Why I Agree With Photographer Olivia Bee

By Jason D. Little / November 21, 2018

Photographer Olivia Bee contends that “it’s way more important to know how to take a picture than use a camera.”

I tend to agree. Here’s why.

Using A Camera

Obviously, one does have to know how to use a camera. I’ve said on numerous occasions that one of the pitfalls of frequently upgrading camera bodies (or changing systems entirely) is that you never really establish an intimate working relationship with your camera.

That intimacy plays a vital role in your creative process. Knowing the ins and outs of the tools with which you work simply frees up mental bandwidth that you can dedicate to creating.

Your camera should be an extension of both your brain and your arm. It shouldn’t be something you fiddle with incessantly like a video game controller. Any time spent trying to figure out which button does what and where some setting is located represents potential shots missed.

You also need to know everything that your camera is capable of. How far can you push ISO before the image falls apart? How is autofocus performance? Would you be better off using manual focus? Does your camera tend to overexpose or underexpose?

These are things that matter to the basic image creation process. In terms of creating art, none of these things have to perform perfectly, but you do need to know what impact such potential flaws will have on the final shot.

Know your gear so that you can forget about it.

Taking A Picture

A photo that is technically sound in every way is some kind of achievement, I suppose. But if all a photo has going for it is perfect exposure, it won’t be remembered beyond the initial glance. If the only message a photo conveys is, “Whoever took this sure knows how to use a camera,” that photo altogether misses the point of photography.

While superior dynamic range and excellent high ISO performance and snappy autofocus can all contribute to the making of a good photo, good photography is not about those things.

Good photography happens with iPhones and Holgas, Hasselblads and Sonys, 100-megapixel sensors and black and white film. Anyone who knows how to take a picture can use any camera, any medium to create something good.

Good photography is just as much the result of how you see as how you think. If you hand an experienced photographer and a novice photographer each the same camera and place them in front of the same scene, there’s not much mystery as to who is more likely to produce a better photo.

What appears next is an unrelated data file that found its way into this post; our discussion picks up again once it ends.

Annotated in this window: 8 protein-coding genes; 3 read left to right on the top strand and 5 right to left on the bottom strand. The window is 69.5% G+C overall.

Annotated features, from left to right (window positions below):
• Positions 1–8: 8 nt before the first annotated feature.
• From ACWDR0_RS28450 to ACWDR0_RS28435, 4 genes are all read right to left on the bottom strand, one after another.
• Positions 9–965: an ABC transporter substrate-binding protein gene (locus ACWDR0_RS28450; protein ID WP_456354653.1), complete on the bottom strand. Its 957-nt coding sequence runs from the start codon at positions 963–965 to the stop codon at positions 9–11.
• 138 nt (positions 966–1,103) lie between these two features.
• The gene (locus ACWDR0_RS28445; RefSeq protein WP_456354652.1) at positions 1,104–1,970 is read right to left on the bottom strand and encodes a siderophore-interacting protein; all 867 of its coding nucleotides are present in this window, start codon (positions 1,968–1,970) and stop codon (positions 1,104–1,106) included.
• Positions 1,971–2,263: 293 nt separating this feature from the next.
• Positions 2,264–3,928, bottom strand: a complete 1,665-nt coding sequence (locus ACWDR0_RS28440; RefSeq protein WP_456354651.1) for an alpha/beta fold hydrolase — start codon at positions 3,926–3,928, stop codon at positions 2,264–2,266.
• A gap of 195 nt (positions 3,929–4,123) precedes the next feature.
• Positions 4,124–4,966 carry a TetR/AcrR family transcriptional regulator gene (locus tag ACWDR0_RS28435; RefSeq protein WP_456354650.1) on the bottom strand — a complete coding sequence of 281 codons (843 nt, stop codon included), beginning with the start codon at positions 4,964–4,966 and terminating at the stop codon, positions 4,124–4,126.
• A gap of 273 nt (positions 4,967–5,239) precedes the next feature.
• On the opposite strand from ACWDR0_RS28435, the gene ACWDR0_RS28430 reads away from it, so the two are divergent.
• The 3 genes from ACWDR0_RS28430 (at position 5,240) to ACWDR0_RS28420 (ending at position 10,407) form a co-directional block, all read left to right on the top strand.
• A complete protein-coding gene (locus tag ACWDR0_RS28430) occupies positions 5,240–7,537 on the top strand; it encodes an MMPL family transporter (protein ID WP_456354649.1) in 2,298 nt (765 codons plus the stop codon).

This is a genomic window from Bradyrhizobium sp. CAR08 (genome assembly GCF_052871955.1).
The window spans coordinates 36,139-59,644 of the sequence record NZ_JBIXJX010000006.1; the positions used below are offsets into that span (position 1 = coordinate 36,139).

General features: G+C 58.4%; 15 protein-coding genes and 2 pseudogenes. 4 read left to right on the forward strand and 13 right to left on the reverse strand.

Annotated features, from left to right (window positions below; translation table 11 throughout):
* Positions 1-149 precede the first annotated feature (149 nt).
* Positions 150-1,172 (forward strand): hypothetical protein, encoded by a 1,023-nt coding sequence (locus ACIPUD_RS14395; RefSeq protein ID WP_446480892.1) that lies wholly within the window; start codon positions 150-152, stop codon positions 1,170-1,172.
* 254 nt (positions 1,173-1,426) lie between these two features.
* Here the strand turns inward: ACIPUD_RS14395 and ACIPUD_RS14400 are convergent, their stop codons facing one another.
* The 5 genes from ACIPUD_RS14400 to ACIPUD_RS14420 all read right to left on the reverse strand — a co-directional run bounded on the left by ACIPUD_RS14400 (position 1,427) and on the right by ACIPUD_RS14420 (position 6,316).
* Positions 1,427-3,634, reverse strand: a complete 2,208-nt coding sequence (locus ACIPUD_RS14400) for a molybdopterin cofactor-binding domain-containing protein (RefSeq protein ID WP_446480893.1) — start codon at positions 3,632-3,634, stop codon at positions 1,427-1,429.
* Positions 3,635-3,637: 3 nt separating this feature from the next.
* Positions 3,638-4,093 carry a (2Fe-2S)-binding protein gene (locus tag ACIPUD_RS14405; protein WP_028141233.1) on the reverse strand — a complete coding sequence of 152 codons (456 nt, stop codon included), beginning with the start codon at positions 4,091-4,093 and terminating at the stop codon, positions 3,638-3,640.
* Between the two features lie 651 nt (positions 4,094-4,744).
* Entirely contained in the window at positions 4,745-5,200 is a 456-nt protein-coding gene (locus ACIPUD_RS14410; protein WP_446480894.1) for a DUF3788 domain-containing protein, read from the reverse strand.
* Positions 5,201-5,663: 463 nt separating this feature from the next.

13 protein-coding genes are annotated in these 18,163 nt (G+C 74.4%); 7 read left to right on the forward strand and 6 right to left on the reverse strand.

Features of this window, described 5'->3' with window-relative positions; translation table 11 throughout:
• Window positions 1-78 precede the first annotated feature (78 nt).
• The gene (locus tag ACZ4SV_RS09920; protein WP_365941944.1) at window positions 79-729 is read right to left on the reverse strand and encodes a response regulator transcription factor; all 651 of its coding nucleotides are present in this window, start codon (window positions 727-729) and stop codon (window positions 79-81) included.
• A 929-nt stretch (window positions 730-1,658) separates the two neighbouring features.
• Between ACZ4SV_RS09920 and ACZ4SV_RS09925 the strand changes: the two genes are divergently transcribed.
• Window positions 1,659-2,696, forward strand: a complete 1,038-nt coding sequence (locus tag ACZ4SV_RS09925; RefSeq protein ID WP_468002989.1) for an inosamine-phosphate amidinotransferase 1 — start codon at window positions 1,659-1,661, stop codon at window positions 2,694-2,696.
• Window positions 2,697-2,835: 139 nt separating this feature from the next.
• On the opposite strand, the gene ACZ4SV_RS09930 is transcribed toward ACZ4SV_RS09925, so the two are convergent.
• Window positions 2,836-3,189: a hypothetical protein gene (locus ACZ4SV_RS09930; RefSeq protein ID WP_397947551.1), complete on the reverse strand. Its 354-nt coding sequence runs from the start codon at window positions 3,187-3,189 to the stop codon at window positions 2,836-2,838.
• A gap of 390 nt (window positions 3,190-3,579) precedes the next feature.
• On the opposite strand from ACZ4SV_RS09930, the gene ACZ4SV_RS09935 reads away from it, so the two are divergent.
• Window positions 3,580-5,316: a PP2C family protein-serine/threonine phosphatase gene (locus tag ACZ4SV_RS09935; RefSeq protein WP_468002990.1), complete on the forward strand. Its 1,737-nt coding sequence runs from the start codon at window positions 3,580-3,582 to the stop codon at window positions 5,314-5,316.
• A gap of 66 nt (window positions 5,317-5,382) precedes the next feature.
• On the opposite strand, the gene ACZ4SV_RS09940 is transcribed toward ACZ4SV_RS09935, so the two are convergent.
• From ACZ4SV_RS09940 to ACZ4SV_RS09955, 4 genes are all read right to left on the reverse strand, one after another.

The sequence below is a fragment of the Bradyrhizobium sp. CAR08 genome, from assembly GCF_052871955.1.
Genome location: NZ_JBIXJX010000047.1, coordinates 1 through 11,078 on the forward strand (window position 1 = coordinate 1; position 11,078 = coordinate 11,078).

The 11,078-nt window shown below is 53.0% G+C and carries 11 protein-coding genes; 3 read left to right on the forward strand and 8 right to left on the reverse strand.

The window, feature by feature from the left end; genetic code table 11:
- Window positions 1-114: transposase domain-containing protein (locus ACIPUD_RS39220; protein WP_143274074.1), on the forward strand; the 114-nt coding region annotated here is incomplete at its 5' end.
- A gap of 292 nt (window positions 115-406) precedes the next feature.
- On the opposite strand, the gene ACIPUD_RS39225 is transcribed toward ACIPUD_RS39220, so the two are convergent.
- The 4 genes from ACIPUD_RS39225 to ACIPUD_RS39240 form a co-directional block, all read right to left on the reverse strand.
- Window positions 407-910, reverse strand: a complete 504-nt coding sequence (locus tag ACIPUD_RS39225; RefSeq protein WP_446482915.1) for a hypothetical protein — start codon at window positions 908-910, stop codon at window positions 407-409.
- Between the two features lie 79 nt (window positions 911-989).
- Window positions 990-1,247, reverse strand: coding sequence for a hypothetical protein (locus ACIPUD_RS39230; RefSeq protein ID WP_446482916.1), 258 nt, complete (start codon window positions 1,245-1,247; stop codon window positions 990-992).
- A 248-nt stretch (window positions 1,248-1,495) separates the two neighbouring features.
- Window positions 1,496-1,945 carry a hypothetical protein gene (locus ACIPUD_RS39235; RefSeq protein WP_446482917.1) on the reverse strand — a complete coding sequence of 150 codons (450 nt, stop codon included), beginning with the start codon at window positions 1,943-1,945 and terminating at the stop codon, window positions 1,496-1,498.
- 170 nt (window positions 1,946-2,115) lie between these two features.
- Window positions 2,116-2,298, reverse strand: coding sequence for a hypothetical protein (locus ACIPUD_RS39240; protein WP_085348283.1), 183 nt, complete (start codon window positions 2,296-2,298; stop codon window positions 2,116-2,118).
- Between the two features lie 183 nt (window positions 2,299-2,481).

Expert decisions about things like depth of field, use of light and composition will be apparent in the photo made by the more experienced photographer, no matter how basic or how advanced the camera.

Final Thoughts

If you know how to use a camera, great. But do you know how to take a picture? Do you see and think about a scene in an artistic way? Whether the photos you make ultimately rise to the level of art, or whether you’re even consciously attempting to make art are issues of secondary importance.

The act of taking a picture bestows upon the picture taker a sense of satisfaction and inspiration that cannot be acquired by simply knowing how to use a camera. Questions of what is and isn’t art can be answered later.

Now go take some pictures!

Further Reading

  • Taking the Non-Technical Route to Better Photography
  • 5 Non-Technical Tips That Can Lead to Better Portraits
  • Technical Perfection v The Decisive Moment: Which Should a Photographer Prioritise?

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    About the author

    Jason D. Little

    Jason Little is a photographer (shooting macros, portraits, candids, and the occasional landscape), writer, and music lover. You can see Jason’s photography on Flickr, his Website or his Blog.

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